1
$\begingroup$

for a school project, we were supposed to filter out 4 rogue cosine waves of a given frequency. I created a filter of my own by choosing zeroes and poles by hand. Here, I made 4 poles and 4 zeroes (and a conjugated pair to each one):enter image description here

I put these zeroes in one array, all these poles into another, and by using np.poly on both of these arrays, I made the B and A coefficients of a filter. The resulting filter frequency response was what I expected:

enter image description here

However, this filter was not perfect enough, so I made a different one using scipy.buttord and scipy.butter. I made four separate bandstop filters, one for each rogue cosine wave. Each bandstop filter had 4 zeroes on the same place and 4 poles around the same-place zeroes (they had their conjugate parts on the other side of the unit circle) like this:

enter image description here

What I wanted to do next was combine these four filters into one. So what I did was concatenate the four arrays of zeroes into one, then concatenate four different arrays of poles into one. Then, using np.poly, I thought I would receive the coefficients of the resulting filter. However, the frequency response looks like this (obviously wrong):

enter image description here

I did some reading and I've been unable to see why this happens. If combining multiple filters like this was not possible, why did it work the first time in my handmade filter? If it is possible, why does it not work here, for the generated filter?

edit:

This is how the frequency response of a single filter looks like. The remaining three look the same, except the zero is at different frequencies.

enter image description here

$\endgroup$
6
  • $\begingroup$ how is this "obviously" wrong? Does it not have nulls at the frequencies you need to suppress? I honestly don't understand why that amplitude response should be wrong, could you please elaborate? $\endgroup$ Dec 27, 2021 at 14:38
  • $\begingroup$ @MarcusMüller The frequency response should look very similar to the one I made by hand. It should be 1 everywhere except the frequencies I need to filter out (875, 1750, 2625, 3500) where it should be 0. $\endgroup$ Dec 27, 2021 at 14:39
  • $\begingroup$ hm, to me it looks much better at being constant over most of the range than your manual design. And again, from the plot I really can't say whether your four frequencies are suppressed or not – it's simply not a useful visualization for that, it probably doesn't sample the frequency response at these points, exactly $\endgroup$ Dec 27, 2021 at 14:41
  • $\begingroup$ @MarcusMüller I edited my question, I added the response of a single filter. $\endgroup$ Dec 27, 2021 at 14:41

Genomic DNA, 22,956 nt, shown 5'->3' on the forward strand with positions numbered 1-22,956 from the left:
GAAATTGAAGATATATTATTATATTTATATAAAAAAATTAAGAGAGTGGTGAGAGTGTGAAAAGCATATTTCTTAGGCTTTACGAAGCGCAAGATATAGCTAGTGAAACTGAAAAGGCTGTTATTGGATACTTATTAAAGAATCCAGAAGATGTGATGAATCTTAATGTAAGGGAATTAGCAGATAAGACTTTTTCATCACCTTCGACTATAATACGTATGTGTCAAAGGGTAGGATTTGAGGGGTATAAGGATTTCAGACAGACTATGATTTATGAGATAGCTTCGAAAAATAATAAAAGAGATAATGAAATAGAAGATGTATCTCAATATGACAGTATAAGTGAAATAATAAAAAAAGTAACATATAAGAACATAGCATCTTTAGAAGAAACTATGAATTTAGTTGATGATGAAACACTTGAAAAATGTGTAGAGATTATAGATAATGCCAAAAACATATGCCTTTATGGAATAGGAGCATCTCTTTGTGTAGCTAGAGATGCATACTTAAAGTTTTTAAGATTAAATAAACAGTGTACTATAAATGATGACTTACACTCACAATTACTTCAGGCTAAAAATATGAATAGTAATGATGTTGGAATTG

• $\begingroup$ @MarcusMüller I thought it should be 0 at the frequencies I need to remove (875, 1750, 2625, 3500), whereas from the combined frequency response it is apparent that it does not supress the 1750Hz one, it even amplifies it. $\endgroup$ Dec 27, 2021 at 14:43

1 Answer 1

1
$\begingroup$

Then, using np.poly, I thought I would receive the coefficients of the resulting filter.

I'm guessing, that's your problem. With 16 poles this becomes a very high order polynomial which is numerically challenging. Try implementing the filter as cascaded second order sections instead.

If you want to eliminate steady state sine waves with constant frequency, a notch filter is probably a better choice than a bandstop.

$\endgroup$
5
  • $\begingroup$ Hmm, this might be the root (no pun intended) of the problem. What do you mean by cascaded second order sections? I've done some googling but was unable to find a precise answer. I assume you mean filtering by each of the four filters in sequence? $\endgroup$ Dec 27, 2021 at 14:49
  • $\begingroup$ @ampersander: It means to use a cascade of second-order filters, each representing one complex pole and zero pair. Use poles and zeros that are closest to each other. $\endgroup$
    – Matt L.
    Dec 27, 2021 at 14:57
  • $\begingroup$ Take a look at docs.scipy.org/doc/scipy/reference/generated/…. There are three ways to represent filters. Transfer function (b,a); zeroes+poles+gain (zpk) and second order section (sos). Transfer function is generally a bad idea, especially for higher order filters or filters with poles close to the unit circle. If that doesn't ring a bell, ask separate question. $\endgroup$
    – Hilmar
    Dec 27, 2021 at 15:01
  • $\begingroup$ @Hilmar Thank you for your answer. It makes sense. However, I asked my Signals and Systems professor about this, and he told me that all I needed to do was convolve all the filters together and the result would be the final filter. I am pretty unsure, because no one mentioned it here. $\endgroup$ Dec 27, 2021 at 15:07
  • $\begingroup$ Can you post your poles ? How do you calculate the frequency response from the polynomials? $\endgroup$
    – Hilmar
    Dec 27, 2021 at 16:23

Your Answer

By clicking “Post Your Answer”, you agree to our terms of service, privacy policy and cookie policy

Not the answer you're looking for? Browse other questions tagged or ask your own question.